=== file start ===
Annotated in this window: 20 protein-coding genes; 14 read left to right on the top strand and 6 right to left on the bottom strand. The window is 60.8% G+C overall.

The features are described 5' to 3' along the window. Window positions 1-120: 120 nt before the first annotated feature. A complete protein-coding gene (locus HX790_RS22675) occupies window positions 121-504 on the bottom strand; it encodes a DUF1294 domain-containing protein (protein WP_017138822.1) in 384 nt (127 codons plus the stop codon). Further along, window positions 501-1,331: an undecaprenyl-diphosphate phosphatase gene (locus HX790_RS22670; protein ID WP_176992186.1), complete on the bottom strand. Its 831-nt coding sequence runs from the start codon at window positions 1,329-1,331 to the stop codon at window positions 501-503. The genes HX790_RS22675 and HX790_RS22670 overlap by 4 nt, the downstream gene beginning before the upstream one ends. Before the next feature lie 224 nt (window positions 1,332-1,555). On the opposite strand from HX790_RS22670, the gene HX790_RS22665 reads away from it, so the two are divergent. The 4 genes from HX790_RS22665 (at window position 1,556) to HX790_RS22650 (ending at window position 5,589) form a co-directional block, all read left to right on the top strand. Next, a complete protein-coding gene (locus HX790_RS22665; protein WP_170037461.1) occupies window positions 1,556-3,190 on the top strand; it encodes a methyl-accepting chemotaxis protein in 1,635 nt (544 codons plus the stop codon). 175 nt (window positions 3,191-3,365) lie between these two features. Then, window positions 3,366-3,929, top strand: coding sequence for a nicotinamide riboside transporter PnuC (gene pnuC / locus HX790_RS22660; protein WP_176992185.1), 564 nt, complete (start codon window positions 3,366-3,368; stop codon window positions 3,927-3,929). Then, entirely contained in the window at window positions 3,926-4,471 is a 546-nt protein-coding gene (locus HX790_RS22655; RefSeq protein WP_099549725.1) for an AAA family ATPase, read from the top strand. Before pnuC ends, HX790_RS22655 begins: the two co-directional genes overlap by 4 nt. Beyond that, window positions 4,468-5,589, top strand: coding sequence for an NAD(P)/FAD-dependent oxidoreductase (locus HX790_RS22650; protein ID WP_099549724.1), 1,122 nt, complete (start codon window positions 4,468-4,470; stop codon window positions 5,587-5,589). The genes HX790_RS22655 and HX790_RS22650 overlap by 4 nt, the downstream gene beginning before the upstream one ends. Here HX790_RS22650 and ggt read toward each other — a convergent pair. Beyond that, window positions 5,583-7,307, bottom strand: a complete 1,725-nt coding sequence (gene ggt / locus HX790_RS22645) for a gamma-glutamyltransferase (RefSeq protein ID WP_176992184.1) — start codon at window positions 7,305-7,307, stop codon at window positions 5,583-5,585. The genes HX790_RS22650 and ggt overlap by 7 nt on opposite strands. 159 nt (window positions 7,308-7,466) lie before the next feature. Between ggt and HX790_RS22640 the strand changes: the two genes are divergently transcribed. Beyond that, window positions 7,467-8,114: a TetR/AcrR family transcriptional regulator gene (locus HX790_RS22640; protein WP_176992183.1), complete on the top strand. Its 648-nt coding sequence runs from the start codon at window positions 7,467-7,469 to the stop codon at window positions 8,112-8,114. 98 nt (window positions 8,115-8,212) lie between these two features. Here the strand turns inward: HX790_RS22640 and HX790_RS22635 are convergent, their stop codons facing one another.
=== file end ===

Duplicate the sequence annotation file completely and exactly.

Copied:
Annotated in this window: 20 protein-coding genes; 14 read left to right on the top strand and 6 right to left on the bottom strand. The window is 60.8% G+C overall.

The features are described 5' to 3' along the window. Window positions 1-120: 120 nt before the first annotated feature. A complete protein-coding gene (locus HX790_RS22675) occupies window positions 121-504 on the bottom strand; it encodes a DUF1294 domain-containing protein (protein WP_017138822.1) in 384 nt (127 codons plus the stop codon). Further along, window positions 501-1,331: an undecaprenyl-diphosphate phosphatase gene (locus HX790_RS22670; protein ID WP_176992186.1), complete on the bottom strand. Its 831-nt coding sequence runs from the start codon at window positions 1,329-1,331 to the stop codon at window positions 501-503. The genes HX790_RS22675 and HX790_RS22670 overlap by 4 nt, the downstream gene beginning before the upstream one ends. Before the next feature lie 224 nt (window positions 1,332-1,555). On the opposite strand from HX790_RS22670, the gene HX790_RS22665 reads away from it, so the two are divergent. The 4 genes from HX790_RS22665 (at window position 1,556) to HX790_RS22650 (ending at window position 5,589) form a co-directional block, all read left to right on the top strand. Next, a complete protein-coding gene (locus HX790_RS22665; protein WP_170037461.1) occupies window positions 1,556-3,190 on the top strand; it encodes a methyl-accepting chemotaxis protein in 1,635 nt (544 codons plus the stop codon). 175 nt (window positions 3,191-3,365) lie between these two features. Then, window positions 3,366-3,929, top strand: coding sequence for a nicotinamide riboside transporter PnuC (gene pnuC / locus HX790_RS22660; protein WP_176992185.1), 564 nt, complete (start codon window positions 3,366-3,368; stop codon window positions 3,927-3,929). Then, entirely contained in the window at window positions 3,926-4,471 is a 546-nt protein-coding gene (locus HX790_RS22655; RefSeq protein WP_099549725.1) for an AAA family ATPase, read from the top strand. Before pnuC ends, HX790_RS22655 begins: the two co-directional genes overlap by 4 nt. Beyond that, window positions 4,468-5,589, top strand: coding sequence for an NAD(P)/FAD-dependent oxidoreductase (locus HX790_RS22650; protein ID WP_099549724.1), 1,122 nt, complete (start codon window positions 4,468-4,470; stop codon window positions 5,587-5,589). The genes HX790_RS22655 and HX790_RS22650 overlap by 4 nt, the downstream gene beginning before the upstream one ends. Here HX790_RS22650 and ggt read toward each other — a convergent pair. Beyond that, window positions 5,583-7,307, bottom strand: a complete 1,725-nt coding sequence (gene ggt / locus HX790_RS22645) for a gamma-glutamyltransferase (RefSeq protein ID WP_176992184.1) — start codon at window positions 7,305-7,307, stop codon at window positions 5,583-5,585. The genes HX790_RS22650 and ggt overlap by 7 nt on opposite strands. 159 nt (window positions 7,308-7,466) lie before the next feature. Between ggt and HX790_RS22640 the strand changes: the two genes are divergently transcribed. Beyond that, window positions 7,467-8,114: a TetR/AcrR family transcriptional regulator gene (locus HX790_RS22640; protein WP_176992183.1), complete on the top strand. Its 648-nt coding sequence runs from the start codon at window positions 7,467-7,469 to the stop codon at window positions 8,112-8,114. 98 nt (window positions 8,115-8,212) lie between these two features. Here the strand turns inward: HX790_RS22640 and HX790_RS22635 are convergent, their stop codons facing one another.